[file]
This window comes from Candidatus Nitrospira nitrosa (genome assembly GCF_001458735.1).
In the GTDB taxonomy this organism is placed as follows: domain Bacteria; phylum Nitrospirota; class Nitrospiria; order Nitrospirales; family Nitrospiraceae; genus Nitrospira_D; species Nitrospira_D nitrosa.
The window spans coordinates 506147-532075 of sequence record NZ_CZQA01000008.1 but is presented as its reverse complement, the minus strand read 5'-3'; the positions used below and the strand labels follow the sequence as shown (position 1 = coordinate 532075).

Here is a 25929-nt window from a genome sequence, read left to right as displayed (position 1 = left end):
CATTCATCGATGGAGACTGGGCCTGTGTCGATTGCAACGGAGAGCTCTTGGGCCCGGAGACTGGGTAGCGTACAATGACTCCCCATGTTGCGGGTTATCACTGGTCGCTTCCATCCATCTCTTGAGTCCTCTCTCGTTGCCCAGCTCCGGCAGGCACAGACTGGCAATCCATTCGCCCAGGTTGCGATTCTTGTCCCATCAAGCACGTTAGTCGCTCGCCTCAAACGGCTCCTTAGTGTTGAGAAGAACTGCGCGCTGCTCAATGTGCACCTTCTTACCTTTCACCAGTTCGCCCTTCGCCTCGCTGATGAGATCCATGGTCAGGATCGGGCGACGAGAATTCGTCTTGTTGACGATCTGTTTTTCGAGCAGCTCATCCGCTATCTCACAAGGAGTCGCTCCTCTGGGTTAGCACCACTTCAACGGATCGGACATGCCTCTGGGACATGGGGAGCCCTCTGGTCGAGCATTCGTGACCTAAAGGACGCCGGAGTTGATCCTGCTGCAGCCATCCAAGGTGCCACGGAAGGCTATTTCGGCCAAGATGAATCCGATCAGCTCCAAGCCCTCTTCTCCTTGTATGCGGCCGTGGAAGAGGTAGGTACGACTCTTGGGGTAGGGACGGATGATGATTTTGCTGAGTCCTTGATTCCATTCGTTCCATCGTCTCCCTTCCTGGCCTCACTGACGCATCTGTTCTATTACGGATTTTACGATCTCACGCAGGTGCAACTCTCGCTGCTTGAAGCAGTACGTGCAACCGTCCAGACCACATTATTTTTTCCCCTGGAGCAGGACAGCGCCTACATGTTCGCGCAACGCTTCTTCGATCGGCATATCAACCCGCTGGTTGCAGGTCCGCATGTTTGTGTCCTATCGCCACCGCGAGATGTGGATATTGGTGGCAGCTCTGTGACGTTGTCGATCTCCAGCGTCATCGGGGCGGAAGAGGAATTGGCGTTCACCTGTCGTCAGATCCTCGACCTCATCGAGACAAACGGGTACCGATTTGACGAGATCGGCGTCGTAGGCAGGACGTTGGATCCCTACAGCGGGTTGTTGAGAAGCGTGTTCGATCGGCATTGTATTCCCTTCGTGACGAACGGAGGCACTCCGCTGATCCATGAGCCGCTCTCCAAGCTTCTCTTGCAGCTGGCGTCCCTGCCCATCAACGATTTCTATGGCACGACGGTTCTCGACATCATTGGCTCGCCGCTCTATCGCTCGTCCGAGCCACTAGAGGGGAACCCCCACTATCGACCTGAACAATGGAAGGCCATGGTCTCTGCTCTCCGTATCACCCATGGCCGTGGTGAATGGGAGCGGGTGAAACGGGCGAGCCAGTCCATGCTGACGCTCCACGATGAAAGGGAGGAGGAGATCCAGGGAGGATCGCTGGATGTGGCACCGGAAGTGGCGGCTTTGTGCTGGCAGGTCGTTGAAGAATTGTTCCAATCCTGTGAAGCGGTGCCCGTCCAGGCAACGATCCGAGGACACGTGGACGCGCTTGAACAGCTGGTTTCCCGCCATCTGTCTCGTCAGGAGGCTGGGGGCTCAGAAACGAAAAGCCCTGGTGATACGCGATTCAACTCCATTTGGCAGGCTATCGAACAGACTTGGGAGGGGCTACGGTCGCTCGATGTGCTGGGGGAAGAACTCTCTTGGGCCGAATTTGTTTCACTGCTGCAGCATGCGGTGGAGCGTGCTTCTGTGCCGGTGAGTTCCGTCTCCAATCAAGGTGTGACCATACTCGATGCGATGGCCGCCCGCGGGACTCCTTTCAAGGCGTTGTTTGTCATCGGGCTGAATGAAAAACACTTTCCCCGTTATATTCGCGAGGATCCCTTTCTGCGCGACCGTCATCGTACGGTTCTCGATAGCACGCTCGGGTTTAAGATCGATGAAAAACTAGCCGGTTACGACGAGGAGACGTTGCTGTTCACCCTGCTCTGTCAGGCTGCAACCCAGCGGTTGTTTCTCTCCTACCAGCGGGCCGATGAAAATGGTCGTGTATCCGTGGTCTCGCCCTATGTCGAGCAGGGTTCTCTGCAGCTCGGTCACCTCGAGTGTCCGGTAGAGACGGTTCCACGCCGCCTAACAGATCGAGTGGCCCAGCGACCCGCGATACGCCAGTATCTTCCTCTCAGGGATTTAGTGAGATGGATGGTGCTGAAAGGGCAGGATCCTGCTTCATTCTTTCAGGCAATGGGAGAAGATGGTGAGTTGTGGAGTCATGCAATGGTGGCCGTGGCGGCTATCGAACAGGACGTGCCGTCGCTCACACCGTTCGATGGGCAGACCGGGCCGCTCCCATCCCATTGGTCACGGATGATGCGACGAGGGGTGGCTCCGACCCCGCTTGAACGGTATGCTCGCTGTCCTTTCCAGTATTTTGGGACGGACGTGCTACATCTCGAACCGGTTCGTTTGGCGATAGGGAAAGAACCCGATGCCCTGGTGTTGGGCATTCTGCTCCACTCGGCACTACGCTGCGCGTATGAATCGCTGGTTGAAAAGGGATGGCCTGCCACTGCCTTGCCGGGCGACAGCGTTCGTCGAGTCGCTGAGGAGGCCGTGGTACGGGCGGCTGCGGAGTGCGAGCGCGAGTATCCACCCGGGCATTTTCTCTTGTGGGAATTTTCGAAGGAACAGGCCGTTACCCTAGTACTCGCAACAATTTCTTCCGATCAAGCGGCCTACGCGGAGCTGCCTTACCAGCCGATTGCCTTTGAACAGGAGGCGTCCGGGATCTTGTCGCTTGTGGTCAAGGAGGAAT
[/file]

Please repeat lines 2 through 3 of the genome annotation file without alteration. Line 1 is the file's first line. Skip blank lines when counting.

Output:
In the GTDB taxonomy this organism is placed as follows: domain Bacteria; phylum Nitrospirota; class Nitrospiria; order Nitrospirales; family Nitrospiraceae; genus Nitrospira_D; species Nitrospira_D nitrosa.
The window spans coordinates 506147-532075 of sequence record NZ_CZQA01000008.1 but is presented as its reverse complement, the minus strand read 5'-3'; the positions used below and the strand labels follow the sequence as shown (position 1 = coordinate 532075).